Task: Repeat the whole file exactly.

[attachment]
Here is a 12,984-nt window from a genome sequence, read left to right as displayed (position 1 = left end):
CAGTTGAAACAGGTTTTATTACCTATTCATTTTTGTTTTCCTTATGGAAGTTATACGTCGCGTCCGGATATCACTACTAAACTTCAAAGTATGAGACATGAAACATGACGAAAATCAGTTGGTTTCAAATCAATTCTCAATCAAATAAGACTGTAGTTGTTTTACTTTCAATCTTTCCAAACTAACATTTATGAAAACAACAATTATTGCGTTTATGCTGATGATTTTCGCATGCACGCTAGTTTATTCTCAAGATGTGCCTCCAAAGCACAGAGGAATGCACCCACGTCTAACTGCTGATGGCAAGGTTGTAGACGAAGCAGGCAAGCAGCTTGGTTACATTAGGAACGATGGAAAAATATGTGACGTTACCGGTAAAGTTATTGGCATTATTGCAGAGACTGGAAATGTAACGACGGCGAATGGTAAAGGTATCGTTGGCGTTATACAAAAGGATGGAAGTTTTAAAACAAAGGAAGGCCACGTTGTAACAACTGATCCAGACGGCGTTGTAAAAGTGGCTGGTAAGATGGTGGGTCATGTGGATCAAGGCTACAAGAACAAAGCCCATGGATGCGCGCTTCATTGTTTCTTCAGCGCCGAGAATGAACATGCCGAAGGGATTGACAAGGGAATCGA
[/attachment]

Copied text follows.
Here is a 12,984-nt window from a genome sequence, read left to right as displayed (position 1 = left end):
CAGTTGAAACAGGTTTTATTACCTATTCATTTTTGTTTTCCTTATGGAAGTTATACGTCGCGTCCGGATATCACTACTAAACTTCAAAGTATGAGACATGAAACATGACGAAAATCAGTTGGTTTCAAATCAATTCTCAATCAAATAAGACTGTAGTTGTTTTACTTTCAATCTTTCCAAACTAACATTTATGAAAACAACAATTATTGCGTTTATGCTGATGATTTTCGCATGCACGCTAGTTTATTCTCAAGATGTGCCTCCAAAGCACAGAGGAATGCACCCACGTCTAACTGCTGATGGCAAGGTTGTAGACGAAGCAGGCAAGCAGCTTGGTTACATTAGGAACGATGGAAAAATATGTGACGTTACCGGTAAAGTTATTGGCATTATTGCAGAGACTGGAAATGTAACGACGGCGAATGGTAAAGGTATCGTTGGCGTTATACAAAAGGATGGAAGTTTTAAAACAAAGGAAGGCCACGTTGTAACAACTGATCCAGACGGCGTTGTAAAAGTGGCTGGTAAGATGGTGGGTCATGTGGATCAAGGCTACAAGAACAAAGCCCATGGATGCGCGCTTCATTGTTTCTTCAGCGCCGAGAATGAACATGCCGAAGGGATTGACAAGGGAATCGA